You’ve done some amazing filming projects, from zip line base, to Rocket jumps, skydives with a water heater, convertible, the human slingshot … what three projects stand out for you the most and why?
Firstly, The Human Slingshot is important to me because of the response it generated on the internet. The stunt was filmed in 2012 by Jimmy Pouchert and Chris Douggs. It wasn’t until 4 years later that I entered the picture. In 2016 Jimmy reached out, asking if I would put together a video from their footage, which hadn’t yet seen the light of day. We released a one-minute cut that instantly went viral. That took all of us by surprise, and we decided to put together a longer video. The short video has collectively been viewed 25+ million times, and the “full story” documentary has had 400,000+ viewers.
Secondly, The Skydiving Trump Car’s significance goes without saying. The video of this stunt [below] is epic!! Nuff said.
Thirdly, Risk and Passion is a documentary profiling jumper Luke Hively. The movie project was created from a desire by Luke and myself for fun and and to highlight his passion for the sport. The movie unexpectedly became very popular, being picked up by DirecTV (a major satellite TV provider in the US), as well as Amazon. A note to the reader: send me an email and I will provide you an access link to watch the movie free! mcook-at-negative4.com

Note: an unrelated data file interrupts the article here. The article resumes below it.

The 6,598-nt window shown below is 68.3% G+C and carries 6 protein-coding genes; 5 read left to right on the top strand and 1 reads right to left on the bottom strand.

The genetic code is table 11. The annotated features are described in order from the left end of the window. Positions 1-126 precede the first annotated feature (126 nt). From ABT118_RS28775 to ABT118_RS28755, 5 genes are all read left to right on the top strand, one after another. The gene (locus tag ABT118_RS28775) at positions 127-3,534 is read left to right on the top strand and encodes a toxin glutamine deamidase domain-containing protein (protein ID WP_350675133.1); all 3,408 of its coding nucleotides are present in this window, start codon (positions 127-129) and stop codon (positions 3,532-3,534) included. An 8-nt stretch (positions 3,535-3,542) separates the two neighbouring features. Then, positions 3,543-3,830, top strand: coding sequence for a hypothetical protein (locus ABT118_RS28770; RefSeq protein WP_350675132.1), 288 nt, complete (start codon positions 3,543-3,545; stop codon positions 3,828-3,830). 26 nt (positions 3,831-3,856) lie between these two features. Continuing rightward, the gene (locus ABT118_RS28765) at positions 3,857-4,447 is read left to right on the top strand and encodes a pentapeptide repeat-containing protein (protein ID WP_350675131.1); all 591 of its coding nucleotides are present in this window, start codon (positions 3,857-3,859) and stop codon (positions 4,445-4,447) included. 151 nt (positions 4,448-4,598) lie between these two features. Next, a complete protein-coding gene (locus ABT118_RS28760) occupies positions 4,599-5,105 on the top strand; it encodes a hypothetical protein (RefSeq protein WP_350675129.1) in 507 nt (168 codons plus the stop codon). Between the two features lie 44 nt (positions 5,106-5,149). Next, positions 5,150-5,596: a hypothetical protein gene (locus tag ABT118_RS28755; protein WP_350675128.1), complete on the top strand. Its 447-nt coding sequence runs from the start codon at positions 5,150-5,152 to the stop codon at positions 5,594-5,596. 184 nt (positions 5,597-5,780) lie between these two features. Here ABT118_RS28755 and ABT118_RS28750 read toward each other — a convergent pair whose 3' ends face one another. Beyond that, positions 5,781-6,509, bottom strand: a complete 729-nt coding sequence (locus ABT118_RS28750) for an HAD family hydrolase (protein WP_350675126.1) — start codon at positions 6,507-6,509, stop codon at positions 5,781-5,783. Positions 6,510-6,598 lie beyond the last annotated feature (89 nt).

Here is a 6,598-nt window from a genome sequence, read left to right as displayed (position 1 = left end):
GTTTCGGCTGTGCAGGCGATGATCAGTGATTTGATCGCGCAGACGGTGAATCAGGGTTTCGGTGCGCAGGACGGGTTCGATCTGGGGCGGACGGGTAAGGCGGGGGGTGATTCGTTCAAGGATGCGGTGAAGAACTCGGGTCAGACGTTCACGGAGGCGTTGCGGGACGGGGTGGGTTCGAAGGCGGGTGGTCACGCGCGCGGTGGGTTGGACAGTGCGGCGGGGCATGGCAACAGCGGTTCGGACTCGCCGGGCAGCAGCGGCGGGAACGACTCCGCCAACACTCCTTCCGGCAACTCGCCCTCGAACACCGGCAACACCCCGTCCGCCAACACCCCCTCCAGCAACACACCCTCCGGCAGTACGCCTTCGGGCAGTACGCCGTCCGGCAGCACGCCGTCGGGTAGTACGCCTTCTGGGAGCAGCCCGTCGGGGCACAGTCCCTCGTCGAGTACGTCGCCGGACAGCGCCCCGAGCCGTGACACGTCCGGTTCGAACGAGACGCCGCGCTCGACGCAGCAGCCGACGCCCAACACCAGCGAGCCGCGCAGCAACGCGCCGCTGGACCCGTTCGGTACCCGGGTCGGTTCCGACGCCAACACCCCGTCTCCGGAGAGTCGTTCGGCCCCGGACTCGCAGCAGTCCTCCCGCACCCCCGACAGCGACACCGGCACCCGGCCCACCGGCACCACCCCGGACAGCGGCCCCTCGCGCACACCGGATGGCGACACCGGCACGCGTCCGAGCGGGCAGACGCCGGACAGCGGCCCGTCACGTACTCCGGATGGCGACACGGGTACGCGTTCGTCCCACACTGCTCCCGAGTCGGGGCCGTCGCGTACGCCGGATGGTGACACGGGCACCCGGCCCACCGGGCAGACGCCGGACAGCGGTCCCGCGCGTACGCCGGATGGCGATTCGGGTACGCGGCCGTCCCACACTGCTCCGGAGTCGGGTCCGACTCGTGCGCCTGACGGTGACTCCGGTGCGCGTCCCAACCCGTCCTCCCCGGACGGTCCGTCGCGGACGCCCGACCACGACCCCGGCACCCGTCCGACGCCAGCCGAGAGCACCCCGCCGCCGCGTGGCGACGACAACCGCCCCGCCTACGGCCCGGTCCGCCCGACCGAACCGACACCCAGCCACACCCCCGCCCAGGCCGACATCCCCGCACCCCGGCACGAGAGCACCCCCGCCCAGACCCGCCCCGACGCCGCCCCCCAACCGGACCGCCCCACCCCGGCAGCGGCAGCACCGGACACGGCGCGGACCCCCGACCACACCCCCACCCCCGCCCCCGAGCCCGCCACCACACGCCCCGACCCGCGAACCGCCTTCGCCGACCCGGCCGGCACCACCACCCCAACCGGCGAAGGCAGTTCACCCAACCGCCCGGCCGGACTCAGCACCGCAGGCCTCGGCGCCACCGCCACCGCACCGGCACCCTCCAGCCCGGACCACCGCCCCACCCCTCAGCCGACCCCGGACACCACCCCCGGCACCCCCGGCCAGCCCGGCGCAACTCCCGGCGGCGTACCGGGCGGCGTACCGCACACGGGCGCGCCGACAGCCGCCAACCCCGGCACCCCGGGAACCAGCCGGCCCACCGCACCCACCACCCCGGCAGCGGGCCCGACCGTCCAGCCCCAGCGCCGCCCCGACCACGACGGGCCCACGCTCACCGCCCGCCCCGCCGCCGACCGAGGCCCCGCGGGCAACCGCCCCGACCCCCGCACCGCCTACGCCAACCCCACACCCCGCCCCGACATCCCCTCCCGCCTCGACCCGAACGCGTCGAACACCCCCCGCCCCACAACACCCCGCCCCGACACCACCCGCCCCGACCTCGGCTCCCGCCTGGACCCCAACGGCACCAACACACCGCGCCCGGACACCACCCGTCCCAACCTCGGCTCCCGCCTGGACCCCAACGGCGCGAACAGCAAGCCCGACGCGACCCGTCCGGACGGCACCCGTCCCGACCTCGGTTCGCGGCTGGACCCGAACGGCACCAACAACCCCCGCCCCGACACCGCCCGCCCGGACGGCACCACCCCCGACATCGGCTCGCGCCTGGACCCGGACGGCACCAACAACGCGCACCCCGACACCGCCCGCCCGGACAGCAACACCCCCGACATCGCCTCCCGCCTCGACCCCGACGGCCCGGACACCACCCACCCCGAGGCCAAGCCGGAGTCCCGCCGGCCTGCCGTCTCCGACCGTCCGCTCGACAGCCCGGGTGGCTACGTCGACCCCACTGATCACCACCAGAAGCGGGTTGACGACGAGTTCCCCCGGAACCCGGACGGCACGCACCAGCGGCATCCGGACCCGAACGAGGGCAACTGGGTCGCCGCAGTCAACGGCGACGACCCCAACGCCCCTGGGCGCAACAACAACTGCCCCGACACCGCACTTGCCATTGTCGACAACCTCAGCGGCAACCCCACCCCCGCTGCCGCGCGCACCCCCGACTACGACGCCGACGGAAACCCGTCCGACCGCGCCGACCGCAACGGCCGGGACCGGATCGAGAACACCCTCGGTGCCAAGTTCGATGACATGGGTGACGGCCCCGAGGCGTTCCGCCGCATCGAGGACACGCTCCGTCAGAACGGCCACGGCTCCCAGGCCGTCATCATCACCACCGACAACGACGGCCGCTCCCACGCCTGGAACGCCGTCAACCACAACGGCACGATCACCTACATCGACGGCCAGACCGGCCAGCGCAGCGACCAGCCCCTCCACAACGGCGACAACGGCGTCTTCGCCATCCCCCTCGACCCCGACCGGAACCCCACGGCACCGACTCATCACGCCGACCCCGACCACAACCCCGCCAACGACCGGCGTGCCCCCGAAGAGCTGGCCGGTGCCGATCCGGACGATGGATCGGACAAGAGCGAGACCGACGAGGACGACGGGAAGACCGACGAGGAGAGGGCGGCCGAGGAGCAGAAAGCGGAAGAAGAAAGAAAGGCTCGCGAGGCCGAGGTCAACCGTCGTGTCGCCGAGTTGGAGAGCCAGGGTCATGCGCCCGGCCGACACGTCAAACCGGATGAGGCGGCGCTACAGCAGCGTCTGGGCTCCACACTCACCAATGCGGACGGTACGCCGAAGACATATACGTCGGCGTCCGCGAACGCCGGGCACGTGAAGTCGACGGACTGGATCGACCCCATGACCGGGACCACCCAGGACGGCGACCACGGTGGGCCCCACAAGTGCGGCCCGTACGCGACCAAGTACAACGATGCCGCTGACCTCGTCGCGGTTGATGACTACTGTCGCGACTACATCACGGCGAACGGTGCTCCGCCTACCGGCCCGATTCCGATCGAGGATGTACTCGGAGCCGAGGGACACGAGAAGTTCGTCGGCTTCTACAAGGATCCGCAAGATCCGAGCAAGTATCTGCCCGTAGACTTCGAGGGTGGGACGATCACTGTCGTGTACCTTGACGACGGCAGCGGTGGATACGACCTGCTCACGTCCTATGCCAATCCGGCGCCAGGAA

What was the most challenging video to make?
No one video stands out. All videos and stunts have their challenges. For me the real challenge is trying to produce the content in a way that appeals to non-jumpers. In order for Negative4 to be successful, our content needs to reach the masses. So making content that appeals to both jumpers and the general public is the challenge. I think we’ve been very successful at that, because even non-sports broadcasts, such as the business show by Lou Dobbs, have licensed our videos for their audiences.